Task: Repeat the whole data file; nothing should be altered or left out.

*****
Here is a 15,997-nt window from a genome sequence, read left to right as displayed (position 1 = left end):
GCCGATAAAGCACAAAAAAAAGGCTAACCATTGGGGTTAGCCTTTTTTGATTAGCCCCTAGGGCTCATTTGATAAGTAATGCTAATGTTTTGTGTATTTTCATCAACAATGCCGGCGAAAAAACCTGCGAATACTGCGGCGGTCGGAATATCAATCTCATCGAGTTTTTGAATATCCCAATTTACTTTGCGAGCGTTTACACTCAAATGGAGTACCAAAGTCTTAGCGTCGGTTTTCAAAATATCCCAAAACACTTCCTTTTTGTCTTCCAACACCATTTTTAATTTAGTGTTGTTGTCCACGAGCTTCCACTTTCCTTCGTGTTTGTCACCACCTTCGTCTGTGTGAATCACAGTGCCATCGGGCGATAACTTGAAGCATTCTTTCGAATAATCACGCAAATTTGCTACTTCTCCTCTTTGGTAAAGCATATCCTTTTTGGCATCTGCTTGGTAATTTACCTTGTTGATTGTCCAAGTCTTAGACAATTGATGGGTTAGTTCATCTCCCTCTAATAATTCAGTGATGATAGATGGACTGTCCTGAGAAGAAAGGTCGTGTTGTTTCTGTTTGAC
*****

Here is a 15,997-nt window from a genome sequence, read left to right as displayed (position 1 = left end):
GCCGATAAAGCACAAAAAAAAGGCTAACCATTGGGGTTAGCCTTTTTTGATTAGCCCCTAGGGCTCATTTGATAAGTAATGCTAATGTTTTGTGTATTTTCATCAACAATGCCGGCGAAAAAACCTGCGAATACTGCGGCGGTCGGAATATCAATCTCATCGAGTTTTTGAATATCCCAATTTACTTTGCGAGCGTTTACACTCAAATGGAGTACCAAAGTCTTAGCGTCGGTTTTCAAAATATCCCAAAACACTTCCTTTTTGTCTTCCAACACCATTTTTAATTTAGTGTTGTTGTCCACGAGCTTCCACTTTCCTTCGTGTTTGTCACCACCTTCGTCTGTGTGAATCACAGTGCCATCGGGCGATAACTTGAAGCATTCTTTCGAATAATCACGCAAATTTGCTACTTCTCCTCTTTGGTAAAGCATATCCTTTTTGGCATCTGCTTGGTAATTTACCTTGTTGATTGTCCAAGTCTTAGACAATTGATGGGTTAGTTCATCTCCCTCTAATAATTCAGTGATGATAGATGGACTGTCCTGAGAAGAAAGGTCGTGTTGTTTCTGTTTGAC